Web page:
Han Department Store Case Summary

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Hansen Department store is a regional department store chain headquartered in Minneapolis. It has 250 stores located throughout the Midwest. It was founded in 1934, making this an 82-year-old company. During the Great Recession, its revenue was also affected. Annual revenue had declined from a peak of $985 million in 2007 to $895 million in 2010. As a result, the Board of Directors fired long-time CEO William Jacobs just 18 months before set to retire in order to turn around the sales decline. Then Hansen brought in Steve Wilmer, a former President of the Retail Division for Amazon.com. During his first month, he made countless changes within the company, including discontinuing most of the sales promotion events, firing the long-time advertising …show more content…
He had held practically every management in the company for over 30 years. It was widely assumed in the company that he would become the CEO when William Jacobs retired in 2012. He was afraid that creating mini-stores featuring expensive lines would alienate Hansen’s core target market of middle-income families. Because of the disagreement with the new statistics of the company, Ronald Blake was fired. However, the company continued to struggle. Hansen was sued by another department store over the use of their spokesperson, who was still under contract. Due to the continuous drop in sales, it was clear to everyone that Wilmer 's vision of a turnaround was not working. Therefore, it is time for them to come up with a new strategy to win them back. Part of that strategy may include finding a new …show more content…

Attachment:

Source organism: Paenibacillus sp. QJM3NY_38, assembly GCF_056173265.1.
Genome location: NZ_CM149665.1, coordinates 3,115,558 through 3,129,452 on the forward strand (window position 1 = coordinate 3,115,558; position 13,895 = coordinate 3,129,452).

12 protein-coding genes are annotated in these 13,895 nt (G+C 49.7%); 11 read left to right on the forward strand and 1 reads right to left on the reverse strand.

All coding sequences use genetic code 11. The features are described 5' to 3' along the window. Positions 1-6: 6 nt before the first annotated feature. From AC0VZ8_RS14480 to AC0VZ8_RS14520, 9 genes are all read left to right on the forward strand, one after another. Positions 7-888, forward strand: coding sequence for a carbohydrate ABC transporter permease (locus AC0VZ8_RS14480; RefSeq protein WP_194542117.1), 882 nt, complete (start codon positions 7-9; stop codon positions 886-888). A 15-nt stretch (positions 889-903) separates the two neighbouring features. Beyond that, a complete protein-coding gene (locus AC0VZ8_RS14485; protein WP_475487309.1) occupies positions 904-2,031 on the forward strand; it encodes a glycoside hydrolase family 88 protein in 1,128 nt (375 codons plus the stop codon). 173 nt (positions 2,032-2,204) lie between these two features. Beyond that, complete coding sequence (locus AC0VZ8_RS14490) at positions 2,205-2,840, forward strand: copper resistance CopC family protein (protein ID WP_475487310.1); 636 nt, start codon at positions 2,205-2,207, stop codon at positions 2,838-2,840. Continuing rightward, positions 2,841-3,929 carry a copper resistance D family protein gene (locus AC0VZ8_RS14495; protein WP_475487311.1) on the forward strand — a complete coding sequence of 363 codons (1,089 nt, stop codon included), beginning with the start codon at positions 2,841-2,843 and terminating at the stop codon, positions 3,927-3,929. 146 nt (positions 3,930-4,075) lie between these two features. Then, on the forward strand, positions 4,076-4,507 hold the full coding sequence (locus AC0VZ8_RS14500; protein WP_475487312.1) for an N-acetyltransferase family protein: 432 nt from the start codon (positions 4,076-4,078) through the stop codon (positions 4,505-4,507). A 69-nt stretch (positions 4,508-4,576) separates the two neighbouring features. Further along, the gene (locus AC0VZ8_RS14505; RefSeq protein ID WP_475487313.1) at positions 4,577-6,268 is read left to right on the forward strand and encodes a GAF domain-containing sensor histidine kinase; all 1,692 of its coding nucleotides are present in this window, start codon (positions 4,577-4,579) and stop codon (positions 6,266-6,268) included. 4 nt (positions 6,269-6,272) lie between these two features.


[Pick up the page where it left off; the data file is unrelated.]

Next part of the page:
Although Mr. Wilmer had a lot of experience in the retail division, he worked for amazon, an online based company. The marketing needs of an online based company and the marketing needs of a retail store are much different. He may have had some good ideas, but he was not familiar with the needs of the Hanson retail stores. Over the past couple quarters, the sales have not improved, but have actually gotten even worse with Wilmer’s new marketing strategies. In the meantime, the company should bring back Ronald Blake (assuming he will agree). Mr. Blake had worked at Hansen for over 30 years. He had an obvious commitment to the company and might be very happy to serve as a temporary CEO. He clearly has a good idea of all the strengths and weakness of the company. He felt that the company was going in the wrong direction as soon and Mr. Wilmer started to make these drastic changes. The main problem with the changes that were made is that he had changed the target market. If the Hanson department stores want to be successful again they need to get back to being more affordable for the everyday shopper. To appeal to the everyday shopper they need to close down the luxury boutiques that they had opened. During this time in the economy, the average buyer is not going to be looking for luxury jewelry or high-end and high priced clothing. The next step would be to bring back the promotional events. In

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